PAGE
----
- Photo by Aaron Rumley
Typical of a hardened, blustery military man, Major-General Daniel Edgar Sickles is gruff, irascible and indomitable. As played by Andrew Barnicle in North Coast Repertory Theatre’s world-premiere production of Tim Burns’ Faded Glory, that’s exactly what we get for the better part of two hours: an irascible bedridden general. But Sickles— based on a true-life figure in and after the Civil War—also possesses a fiercely nostalgic, practically obsessive, side: He can’t let go of memories of his past. They’re littered throughout his home, where he’s patiently tended to by nurse and confidant Eleanor (Shana Wride, in one of her most endearing roles in recent memory).
Sickles is forced to confront the emotional complexities of his past with a vengeance during Faded Glory’s swift-moving two acts. Tying to regain the Medal of Honor that was bestowed upon him and then retracted is only part of his inner turmoil. There’s also the long-festering intrigue of his political and emotional relationship with Spain’s Queen Isabella, his subsequent arranged marriage to one of her ladies in waiting (Frances Anita Rivera, in both roles) and his personal realization of his own frailties, which extend beyond the loss of a leg at the Battle of Gettysburg.
Enlivening but also muddling the storytelling is the dipsomaniacal John Barrymore (Bruce Turk), who conspires to bring the general and his estranged wife Condesa together again. The result of that reunion is the play’s payoff dramatic moment.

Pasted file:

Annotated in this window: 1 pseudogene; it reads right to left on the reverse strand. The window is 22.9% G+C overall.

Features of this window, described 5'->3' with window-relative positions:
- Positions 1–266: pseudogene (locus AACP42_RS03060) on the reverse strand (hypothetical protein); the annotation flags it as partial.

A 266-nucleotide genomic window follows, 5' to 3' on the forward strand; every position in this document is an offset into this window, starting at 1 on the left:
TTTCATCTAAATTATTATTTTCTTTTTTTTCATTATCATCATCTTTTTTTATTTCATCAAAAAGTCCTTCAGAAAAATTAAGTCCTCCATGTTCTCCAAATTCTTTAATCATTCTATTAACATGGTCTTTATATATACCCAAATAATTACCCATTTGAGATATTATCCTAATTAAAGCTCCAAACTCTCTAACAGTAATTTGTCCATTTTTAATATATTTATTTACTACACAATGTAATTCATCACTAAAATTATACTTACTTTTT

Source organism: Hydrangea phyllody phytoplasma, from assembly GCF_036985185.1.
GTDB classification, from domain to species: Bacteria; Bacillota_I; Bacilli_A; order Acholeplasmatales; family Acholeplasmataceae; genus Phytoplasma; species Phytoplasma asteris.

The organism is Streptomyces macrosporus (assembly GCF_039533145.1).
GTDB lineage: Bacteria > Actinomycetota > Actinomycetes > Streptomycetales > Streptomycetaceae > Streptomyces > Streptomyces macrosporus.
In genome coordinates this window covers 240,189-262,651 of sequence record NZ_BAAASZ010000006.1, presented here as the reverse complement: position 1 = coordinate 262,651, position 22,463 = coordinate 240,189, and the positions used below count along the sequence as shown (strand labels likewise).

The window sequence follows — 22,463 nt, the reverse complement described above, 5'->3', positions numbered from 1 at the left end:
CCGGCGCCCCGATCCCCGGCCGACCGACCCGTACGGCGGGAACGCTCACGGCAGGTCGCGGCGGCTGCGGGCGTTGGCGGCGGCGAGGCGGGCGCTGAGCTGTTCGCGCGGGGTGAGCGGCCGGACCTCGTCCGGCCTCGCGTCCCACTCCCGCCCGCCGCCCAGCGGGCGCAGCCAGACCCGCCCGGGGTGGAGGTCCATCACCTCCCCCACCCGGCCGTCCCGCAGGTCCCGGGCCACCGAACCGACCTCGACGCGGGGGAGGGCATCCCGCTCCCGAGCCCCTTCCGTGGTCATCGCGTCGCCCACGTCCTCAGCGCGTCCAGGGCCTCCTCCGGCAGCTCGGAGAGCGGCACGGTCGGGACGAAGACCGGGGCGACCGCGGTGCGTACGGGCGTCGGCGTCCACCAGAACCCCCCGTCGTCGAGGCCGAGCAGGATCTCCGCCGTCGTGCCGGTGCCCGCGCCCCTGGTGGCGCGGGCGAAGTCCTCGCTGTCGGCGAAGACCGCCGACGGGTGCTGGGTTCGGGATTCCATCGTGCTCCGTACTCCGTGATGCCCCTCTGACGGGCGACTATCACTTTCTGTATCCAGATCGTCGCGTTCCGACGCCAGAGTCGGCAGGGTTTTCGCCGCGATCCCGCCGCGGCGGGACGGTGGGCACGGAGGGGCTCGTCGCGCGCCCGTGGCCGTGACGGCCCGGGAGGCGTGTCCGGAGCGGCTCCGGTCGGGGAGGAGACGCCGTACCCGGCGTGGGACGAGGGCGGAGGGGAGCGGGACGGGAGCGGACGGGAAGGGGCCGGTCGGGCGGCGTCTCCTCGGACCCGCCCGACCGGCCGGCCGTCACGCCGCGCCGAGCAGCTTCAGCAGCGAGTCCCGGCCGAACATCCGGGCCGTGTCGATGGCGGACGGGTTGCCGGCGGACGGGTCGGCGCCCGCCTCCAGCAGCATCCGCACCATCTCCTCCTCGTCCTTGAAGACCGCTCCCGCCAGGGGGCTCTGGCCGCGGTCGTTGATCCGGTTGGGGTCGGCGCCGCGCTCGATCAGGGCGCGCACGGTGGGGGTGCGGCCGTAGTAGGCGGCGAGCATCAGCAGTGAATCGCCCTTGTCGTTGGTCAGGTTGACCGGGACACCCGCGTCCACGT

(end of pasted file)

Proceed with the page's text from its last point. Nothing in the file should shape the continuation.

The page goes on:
Faded Glory can be unapologetic fun, mostly when the general is bantering back and forth with the indomitable but good-natured Ellie, who gives as good as she gets. The drunken oratory of scene-stealing Barrymore, too, is hard to resist, given Turk’s affable interpretation. One almost longs for a Barrymore solo show, overflowing with boozefilled philosophy and weaving footsteps. But much of the noise of Faded Glory comes from the general, who interchangeably comes off as noble in his way or just plain cranky. Though the reallife Sickles’ biography is problematic, his dramatization really doesn’t have to be, especially in a comedy played with this kind of light touch.
Faded Glory runs through June 22 at North Coast Repertory Theatre in Solana Beach. $37-$54. northcoastrep.org
13 Rue de l’Amour: This French farce takes on infidelity in the late 19th century. Opens June 6 at Patio Playhouse in Escondido. patioplayhouse.com
A Distant Country Called Youth: Richard Thomas (Johnboy Walton) portrays Tennessee Williams in a one-night-only, one-man show that spans much of the legendary playwright’s life. It happens on June 9 at The Old Globe Theatre in Balboa Park. oldglobe.org
The Cherry Orchard: A one-night-only stage reading of Anton Chekhov’s classic about a Russian woman who returns to the orchard estate that she’s in danger of losing because she’s deep in debt. It happens on June 9 at North Coast Repertory Theatre in Solana Beach. northcoastrep.org
Re-designing Women: Oops! This West Coast premiere of a play that spoofs the 1980s sitcom Designing Women opened last week, but we neglected to include it in our last issue. It runs through June 15 at Diversionary Theatre in University Heights. diversionary.org
Walter Cronkite is Dead: Two women who are polar opposites are forced into one another’s company during a long delay at an airport. Yep, they end up learning a lot about each other. Opens June 6 at the Broadway Theatre in Vista. broadwayvista.com
9 to 5: the Musical: An adaptation of the 1980 film, with music and lyrics by Dolly Parton, about three women who scheme to get even with their boorish boss. Through June 7 at OnStage Playhouse in Chula Vista. onstageplayhouse.com
There’s No Place Like Home: A world-premiere musical about a young disabled woman who has to learn to cope with homelessness. Presented by Circle Circle dot dot, it runs through June 7 at Ocean Beach Playhouse. circle2dot2.com